Jump to ContentJump to Main Navigation
HeuristicsThe Foundations of Adaptive Behavior$
Users without a subscription are not able to see the full content.

Gerd Gigerenzer, Ralph Hertwig, and Thorsten Pachur

Print publication date: 2011

Print ISBN-13: 9780199744282

Published to Oxford Scholarship Online: May 2011

DOI: 10.1093/acprof:oso/9780199744282.001.0001

Show Summary Details
Page of

PRINTED FROM OXFORD SCHOLARSHIP ONLINE (oxford.universitypressscholarship.com). (c) Copyright Oxford University Press, 2020. All Rights Reserved. An individual user may print out a PDF of a single chapter of a monograph in OSO for personal use. date: 30 October 2020

One-Reason Decision-Making: Modeling Violations of Expected Utility Theory

One-Reason Decision-Making: Modeling Violations of Expected Utility Theory

(p.186) Chapter 8 One-Reason Decision-Making: Modeling Violations of Expected Utility Theory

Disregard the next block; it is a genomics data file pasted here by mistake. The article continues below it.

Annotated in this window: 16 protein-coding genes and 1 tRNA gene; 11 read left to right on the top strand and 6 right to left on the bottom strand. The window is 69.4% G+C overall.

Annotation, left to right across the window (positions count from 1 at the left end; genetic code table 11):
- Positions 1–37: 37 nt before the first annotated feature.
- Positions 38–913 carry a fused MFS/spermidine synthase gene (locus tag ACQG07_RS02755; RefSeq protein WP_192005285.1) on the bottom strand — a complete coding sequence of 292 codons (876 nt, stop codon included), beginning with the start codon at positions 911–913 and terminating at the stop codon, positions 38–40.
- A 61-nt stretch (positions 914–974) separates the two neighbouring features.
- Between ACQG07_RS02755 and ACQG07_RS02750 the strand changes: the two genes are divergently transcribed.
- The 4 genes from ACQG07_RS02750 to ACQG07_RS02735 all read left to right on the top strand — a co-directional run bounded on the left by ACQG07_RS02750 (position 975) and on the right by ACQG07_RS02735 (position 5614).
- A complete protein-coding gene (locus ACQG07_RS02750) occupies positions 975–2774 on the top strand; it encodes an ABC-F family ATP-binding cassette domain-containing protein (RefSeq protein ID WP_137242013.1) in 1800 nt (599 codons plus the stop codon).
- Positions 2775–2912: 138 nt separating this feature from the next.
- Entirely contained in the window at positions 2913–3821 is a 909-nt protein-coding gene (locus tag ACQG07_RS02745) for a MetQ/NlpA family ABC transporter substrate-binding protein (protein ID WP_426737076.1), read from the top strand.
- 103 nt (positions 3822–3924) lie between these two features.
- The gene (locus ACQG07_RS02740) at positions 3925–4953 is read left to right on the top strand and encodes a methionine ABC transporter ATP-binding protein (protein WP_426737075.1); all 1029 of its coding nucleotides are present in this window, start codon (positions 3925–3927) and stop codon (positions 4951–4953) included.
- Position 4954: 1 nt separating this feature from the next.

Konstantinos V. Katsikopoulos

Gerd Gigerenzer (Contributor Webpage)

Oxford University Press

People violate expected utility theory and this has been traditionally modeled by augmenting its weight-and-add framework by nonlinear transformations of values and probabilities. Yet individuals often use one-reason decision-making when making court decisions or choosing cellular phones, and institutions do the same when creating rules for traffic safety or fair play in sports. This chapter analyzes a model of one-reason decision-making, the priority heuristic, and show that it simultaneously implies common consequence effects, common ratio effects, reflection effects, and the fourfold pattern of risk attitude. The preferences represented by the priority heuristic satisfy some standard axioms. This work may provide the basis for a new look at bounded rationality.

Keywords:   decision making, EVT/EUT, St. Petersburg Paradox, heuristics, priority

Oxford Scholarship Online requires a subscription or purchase to access the full text of books within the service. Public users can however freely search the site and view the abstracts and keywords for each book and chapter.

Please, subscribe or login to access full text content.

If you think you should have access to this title, please contact your librarian.

To troubleshoot, please check our FAQs , and if you can't find the answer there, please contact us .